Coca Cola’s sponsorship of FIFA is worth $475m but they have not responded to aGuardian email requesting comment.

The second, surprisingly, is not even the media despite the cards they hold in paying for broadcasting rights. Someone in another country will always bid and download. Satellite dishes will catch.

The other organization that can derail this is surprisingly UEFA.

Encouragingly, many European Football Associations have already abandoned Blatter and few of their officials seem to have been caught in the DoJ dragnet this morning.

It has to be noted though that several Europeans are involved with the Swiss Office of the Attorney General’s separate investigation into the Qatar and Russia bids; including five members of the FIFA ExCo who took part in the World Cup vote back in 2010; Vitaly Mutko (Russia), Angel María Villar Llona (Spain), Michel D’Hooghe (Belgium), Senes Erzik (Turkey), and Marios Lefkaritis (Cyprus).

However in the main, Attorney-General Lynch pointed the finger at the Americas, especially their two federations CONCACAF and CONMEBOL.

“Beginning in 1991, two generations of soccer officials, including the then-presidents of two regional soccer confederations under FIFA – the Confederation of North, Central American and Caribbean Association Football, known as CONCACAF which includes the United States, and the South American Football Confederation, or CONMEBOL., which represents organized soccer in South America – used their positions of trust within their respective organizations to solicit bribes from sports marketers in exchange for the commercial rights to their soccer tournaments.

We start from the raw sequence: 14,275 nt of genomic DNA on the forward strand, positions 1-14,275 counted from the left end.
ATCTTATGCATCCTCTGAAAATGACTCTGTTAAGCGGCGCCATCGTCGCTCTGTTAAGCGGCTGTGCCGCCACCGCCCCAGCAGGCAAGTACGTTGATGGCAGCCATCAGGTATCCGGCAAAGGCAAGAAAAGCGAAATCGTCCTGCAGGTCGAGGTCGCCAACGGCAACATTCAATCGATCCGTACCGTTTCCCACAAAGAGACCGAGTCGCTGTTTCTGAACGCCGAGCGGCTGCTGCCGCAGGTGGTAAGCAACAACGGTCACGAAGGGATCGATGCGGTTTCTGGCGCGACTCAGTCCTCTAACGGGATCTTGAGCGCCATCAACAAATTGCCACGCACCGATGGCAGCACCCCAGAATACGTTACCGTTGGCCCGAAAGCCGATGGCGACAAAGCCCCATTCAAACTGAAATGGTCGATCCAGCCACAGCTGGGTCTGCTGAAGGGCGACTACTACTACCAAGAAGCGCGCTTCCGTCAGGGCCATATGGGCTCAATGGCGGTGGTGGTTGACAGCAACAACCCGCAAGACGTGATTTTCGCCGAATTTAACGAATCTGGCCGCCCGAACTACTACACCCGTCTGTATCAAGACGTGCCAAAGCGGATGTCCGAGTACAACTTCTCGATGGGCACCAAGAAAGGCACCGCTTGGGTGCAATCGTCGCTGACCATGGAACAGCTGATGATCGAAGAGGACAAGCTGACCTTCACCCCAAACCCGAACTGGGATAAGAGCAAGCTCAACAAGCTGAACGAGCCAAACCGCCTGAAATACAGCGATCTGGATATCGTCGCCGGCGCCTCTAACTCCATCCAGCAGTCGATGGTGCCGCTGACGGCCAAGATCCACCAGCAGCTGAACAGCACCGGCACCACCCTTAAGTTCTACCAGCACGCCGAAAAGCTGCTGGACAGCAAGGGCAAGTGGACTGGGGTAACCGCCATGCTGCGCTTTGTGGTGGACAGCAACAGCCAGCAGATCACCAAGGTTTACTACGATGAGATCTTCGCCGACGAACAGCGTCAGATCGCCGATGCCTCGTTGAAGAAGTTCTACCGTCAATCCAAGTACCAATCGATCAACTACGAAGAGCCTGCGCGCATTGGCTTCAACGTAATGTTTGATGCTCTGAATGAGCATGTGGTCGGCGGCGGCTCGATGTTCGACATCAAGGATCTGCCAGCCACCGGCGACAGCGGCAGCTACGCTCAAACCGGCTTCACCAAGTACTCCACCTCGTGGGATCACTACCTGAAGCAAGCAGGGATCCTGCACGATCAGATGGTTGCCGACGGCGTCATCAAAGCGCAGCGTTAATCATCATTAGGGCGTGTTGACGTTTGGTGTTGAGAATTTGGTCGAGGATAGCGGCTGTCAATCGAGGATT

“They did this over and over, year after year, tournament after tournament.”

BuLi President Reinhard Rauball Bundesliga

BuLi President Reinhard Rauball

UEFA could withdraw from FIFA and set up a breakaway, not unlike the way the EPL broke from the Football League; or a similar breakaway in world cricket in the 1970s.

Without 6 of the best ten teams in the world competing, nobody gets to be a bona fide champion of the world and the events loses its sporting credibility.

Additionally without England, any World Cup is worthless in terms of viewing audiences.

The UEFA Champions League is a massive enough world wide event with just clubs.

Bundesliga President Reinhard Rauball has already mooted this.

Bundesliga President: UEFA may quit FIFA over Qatar cover up

A swift invitation to the USA, Mexico, Brazil, Argentina and Argentina would then leave countries like Australia, South Africa, Japan and South Korea knocking on the door – and very welcome.

Sadly it does sound a little like a G8 or first world World Cup which is why eventually it must be open even to Football Associations that backed Blatter.

However UEFA can apply a transparency test. It can insist on inspecting bank accounts of officials, basic democratic criteria in their elections, and if we want to go down that route even basic human rights.

The start or even the threat of that process may even force Sepp to resign – once the Swiss FA humiliated him by joining in.

If only there was time to get the Rauball rolling before those FIFA delegates not under arrest vote on Friday.

UPDATE: Within minutes of completing this editorial, UEFA made its announcement that it wanted the Congress postponed and may even boycott it.


UEFA may boycott FIFA Congress on Friday, calls for election postponement

Grim day for FIFA: 2016 Copa America involved $110m bribes; Jeffrey Webb arrested;